But despite these setbacks, the future of transparency is not bleak. Democracies continue to play a leading role in promoting reforms in the OGP, and advancements in extractives transparency continue to motivate more countries to join the EITI.
Climate and energy transition
The EITI Board adopted a set of strategic priorities for 2021-2022 that help identify areas for strengthening complementarity with the OGP. In particular, the EITI is focusing attention on the energy transition to help countries plan pathways to a low-carbon future. This entails empowering countries that depend on fossil fuels to use EITI data to consider the trade-offs and fiscal implications of reduced demand for fossil fuels. There is demand for the EITI to play a role in supporting governance, in the production of energy minerals and more broadly, in the energy sector. The OGP is giving more attention to open government reforms that help mitigate the worst effects of climate change, for example by encouraging public debate around fossil fuel subsidies as a national action plan commitment.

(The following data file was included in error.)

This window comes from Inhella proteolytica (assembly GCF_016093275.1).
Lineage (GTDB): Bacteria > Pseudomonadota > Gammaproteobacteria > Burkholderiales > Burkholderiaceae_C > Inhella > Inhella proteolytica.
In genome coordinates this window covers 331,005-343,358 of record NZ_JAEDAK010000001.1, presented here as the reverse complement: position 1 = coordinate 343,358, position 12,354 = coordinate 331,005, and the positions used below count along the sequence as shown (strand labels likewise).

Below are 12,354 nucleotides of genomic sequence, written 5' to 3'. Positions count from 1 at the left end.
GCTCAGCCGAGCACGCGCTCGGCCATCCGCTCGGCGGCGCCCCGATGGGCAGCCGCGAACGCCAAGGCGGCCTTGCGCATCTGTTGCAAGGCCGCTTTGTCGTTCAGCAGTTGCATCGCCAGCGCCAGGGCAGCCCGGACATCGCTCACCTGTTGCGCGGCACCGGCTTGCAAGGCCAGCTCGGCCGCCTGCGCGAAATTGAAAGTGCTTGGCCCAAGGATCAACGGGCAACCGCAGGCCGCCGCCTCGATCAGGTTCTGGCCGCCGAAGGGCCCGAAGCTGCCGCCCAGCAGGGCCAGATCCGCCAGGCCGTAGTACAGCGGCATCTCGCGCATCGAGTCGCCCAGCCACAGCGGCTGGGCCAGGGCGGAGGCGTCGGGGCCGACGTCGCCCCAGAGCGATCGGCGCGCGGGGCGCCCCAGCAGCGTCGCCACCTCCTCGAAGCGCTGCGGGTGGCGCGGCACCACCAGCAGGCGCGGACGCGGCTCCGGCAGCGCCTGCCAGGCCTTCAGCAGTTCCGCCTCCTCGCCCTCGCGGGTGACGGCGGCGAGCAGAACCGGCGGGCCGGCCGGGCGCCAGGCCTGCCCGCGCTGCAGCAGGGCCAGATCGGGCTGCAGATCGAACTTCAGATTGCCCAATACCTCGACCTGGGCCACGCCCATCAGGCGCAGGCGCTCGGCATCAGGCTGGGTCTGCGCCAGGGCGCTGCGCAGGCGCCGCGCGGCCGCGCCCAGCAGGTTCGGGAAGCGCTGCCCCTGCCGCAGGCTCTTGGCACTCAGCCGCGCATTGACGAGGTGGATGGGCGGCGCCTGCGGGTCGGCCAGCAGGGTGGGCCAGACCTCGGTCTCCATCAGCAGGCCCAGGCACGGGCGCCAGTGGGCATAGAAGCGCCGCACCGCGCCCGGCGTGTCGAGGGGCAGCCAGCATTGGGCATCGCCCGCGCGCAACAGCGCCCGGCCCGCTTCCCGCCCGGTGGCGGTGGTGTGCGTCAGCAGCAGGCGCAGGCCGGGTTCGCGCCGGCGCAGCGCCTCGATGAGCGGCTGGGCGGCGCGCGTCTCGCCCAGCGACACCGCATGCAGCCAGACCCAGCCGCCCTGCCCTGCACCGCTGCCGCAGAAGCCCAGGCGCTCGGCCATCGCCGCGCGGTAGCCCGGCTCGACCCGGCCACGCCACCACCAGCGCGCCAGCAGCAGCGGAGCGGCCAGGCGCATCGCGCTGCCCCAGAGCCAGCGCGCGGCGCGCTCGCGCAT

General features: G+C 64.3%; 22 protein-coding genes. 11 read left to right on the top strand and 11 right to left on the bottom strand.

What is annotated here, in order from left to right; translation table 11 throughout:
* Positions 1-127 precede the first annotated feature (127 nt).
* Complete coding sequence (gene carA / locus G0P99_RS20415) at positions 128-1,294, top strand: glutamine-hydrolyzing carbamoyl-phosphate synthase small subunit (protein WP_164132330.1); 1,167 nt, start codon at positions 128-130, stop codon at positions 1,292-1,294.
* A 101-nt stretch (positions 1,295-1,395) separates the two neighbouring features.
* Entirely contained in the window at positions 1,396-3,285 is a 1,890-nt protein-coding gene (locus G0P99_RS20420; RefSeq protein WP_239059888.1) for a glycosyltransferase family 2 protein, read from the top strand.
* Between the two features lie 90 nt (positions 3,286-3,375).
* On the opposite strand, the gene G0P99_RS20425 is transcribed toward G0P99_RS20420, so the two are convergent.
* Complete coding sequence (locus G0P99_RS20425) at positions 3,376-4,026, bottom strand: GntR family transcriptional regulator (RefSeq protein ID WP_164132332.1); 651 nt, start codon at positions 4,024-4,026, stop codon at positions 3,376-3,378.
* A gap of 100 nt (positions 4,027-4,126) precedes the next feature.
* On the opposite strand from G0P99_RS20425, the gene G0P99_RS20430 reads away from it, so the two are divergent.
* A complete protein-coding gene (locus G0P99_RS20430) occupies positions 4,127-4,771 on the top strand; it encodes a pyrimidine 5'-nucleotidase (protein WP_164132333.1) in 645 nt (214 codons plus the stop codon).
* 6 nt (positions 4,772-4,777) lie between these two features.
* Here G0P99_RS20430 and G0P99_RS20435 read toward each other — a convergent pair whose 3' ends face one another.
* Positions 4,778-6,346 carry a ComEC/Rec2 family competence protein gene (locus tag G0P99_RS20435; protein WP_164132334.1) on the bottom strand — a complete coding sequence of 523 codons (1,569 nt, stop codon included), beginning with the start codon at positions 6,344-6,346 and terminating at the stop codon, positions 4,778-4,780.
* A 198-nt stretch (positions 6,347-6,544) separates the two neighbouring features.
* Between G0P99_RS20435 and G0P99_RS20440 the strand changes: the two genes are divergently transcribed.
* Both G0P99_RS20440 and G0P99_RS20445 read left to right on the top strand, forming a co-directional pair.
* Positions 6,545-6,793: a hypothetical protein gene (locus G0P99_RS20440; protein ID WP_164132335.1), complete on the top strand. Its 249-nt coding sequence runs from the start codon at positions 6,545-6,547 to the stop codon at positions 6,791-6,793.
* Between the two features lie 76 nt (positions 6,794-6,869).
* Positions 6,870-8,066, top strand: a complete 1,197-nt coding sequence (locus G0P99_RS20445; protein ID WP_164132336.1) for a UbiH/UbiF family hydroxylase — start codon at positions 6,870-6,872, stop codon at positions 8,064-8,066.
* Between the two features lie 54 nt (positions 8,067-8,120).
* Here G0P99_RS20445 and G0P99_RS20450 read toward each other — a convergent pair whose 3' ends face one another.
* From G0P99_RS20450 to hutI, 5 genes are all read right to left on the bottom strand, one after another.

Anti-corruption is EITI’s second strategic priority. The EITI’s requirements on beneficial ownership and contract disclosure can enable EITI countries to ramp up progress on tackling corruption risk. The 2019 OGP survey found that most progress to date had been made on beneficial ownership transparency and contract transparency in the extractives sector, and 13 OGP national action plans currently embody these commitments.